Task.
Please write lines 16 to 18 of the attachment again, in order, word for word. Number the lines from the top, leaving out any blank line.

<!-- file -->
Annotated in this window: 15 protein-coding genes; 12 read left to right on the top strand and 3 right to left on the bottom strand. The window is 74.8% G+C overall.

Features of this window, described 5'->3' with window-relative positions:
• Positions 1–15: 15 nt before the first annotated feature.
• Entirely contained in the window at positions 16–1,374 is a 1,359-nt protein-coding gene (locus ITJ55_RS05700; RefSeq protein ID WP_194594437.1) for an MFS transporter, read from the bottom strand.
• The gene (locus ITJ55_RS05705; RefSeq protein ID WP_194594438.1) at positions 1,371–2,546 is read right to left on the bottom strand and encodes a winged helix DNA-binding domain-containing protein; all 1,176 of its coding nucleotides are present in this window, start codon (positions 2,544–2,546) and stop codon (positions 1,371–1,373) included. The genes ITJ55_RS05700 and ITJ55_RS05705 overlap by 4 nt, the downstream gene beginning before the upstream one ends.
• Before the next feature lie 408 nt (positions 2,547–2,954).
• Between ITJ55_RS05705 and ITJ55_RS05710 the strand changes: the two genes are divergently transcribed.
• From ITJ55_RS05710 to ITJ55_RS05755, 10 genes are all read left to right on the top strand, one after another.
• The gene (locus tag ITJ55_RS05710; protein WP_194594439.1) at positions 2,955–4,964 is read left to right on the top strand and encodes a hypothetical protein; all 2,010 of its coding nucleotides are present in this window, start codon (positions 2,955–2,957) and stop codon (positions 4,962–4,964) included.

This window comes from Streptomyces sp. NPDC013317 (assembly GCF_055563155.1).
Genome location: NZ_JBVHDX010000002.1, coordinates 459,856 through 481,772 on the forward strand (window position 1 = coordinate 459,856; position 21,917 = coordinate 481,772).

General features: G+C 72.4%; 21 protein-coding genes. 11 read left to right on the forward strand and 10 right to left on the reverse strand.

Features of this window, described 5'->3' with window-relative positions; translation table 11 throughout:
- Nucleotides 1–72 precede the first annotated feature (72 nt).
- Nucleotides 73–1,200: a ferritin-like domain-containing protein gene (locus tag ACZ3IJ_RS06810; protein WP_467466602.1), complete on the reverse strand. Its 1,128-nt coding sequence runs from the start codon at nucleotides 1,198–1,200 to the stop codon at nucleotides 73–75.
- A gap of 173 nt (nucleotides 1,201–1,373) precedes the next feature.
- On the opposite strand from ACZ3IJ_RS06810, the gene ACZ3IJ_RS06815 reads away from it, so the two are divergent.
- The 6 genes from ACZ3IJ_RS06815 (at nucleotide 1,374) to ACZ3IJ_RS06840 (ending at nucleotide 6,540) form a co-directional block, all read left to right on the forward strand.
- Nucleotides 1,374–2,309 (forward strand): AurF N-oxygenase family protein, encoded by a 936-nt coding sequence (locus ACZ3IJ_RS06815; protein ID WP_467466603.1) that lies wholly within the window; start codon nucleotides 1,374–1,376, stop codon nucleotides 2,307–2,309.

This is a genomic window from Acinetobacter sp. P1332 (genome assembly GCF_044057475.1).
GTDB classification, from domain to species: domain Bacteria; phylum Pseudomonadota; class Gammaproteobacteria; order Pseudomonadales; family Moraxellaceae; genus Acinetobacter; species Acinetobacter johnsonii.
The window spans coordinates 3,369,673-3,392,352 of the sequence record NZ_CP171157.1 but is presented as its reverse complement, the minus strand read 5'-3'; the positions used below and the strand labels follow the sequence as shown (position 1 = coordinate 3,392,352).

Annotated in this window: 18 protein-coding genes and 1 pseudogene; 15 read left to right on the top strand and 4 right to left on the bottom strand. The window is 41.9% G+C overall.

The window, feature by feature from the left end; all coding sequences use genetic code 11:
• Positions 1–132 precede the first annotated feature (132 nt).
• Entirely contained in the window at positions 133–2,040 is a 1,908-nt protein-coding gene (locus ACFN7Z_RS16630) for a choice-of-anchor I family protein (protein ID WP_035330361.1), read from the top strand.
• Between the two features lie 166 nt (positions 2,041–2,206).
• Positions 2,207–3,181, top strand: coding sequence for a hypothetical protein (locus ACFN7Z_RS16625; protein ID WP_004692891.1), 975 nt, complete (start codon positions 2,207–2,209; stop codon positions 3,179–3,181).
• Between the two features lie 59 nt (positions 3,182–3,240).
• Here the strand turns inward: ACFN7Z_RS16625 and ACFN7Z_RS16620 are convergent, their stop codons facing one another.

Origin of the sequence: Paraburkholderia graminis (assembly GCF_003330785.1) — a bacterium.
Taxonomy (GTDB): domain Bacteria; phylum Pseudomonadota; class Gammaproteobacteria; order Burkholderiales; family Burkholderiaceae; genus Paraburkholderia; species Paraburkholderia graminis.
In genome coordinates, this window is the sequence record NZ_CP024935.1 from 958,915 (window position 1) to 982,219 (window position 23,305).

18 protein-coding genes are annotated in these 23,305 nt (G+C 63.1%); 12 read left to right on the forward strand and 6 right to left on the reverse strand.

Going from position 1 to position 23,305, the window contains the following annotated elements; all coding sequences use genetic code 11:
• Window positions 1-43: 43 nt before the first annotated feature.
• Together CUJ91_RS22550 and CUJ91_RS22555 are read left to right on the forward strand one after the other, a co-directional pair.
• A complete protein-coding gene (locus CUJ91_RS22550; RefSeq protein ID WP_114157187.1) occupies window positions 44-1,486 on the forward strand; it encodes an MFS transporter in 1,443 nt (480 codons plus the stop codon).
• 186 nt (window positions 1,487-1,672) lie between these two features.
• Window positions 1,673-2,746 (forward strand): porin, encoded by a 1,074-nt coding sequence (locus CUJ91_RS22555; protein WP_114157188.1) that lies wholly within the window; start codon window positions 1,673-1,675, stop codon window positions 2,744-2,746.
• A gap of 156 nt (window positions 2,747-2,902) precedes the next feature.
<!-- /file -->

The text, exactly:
- A gap of 173 nt (nucleotides 1,201–1,373) precedes the next feature.
- On the opposite strand from ACZ3IJ_RS06810, the gene ACZ3IJ_RS06815 reads away from it, so the two are divergent.
- The 6 genes from ACZ3IJ_RS06815 (at nucleotide 1,374) to ACZ3IJ_RS06840 (ending at nucleotide 6,540) form a co-directional block, all read left to right on the forward strand.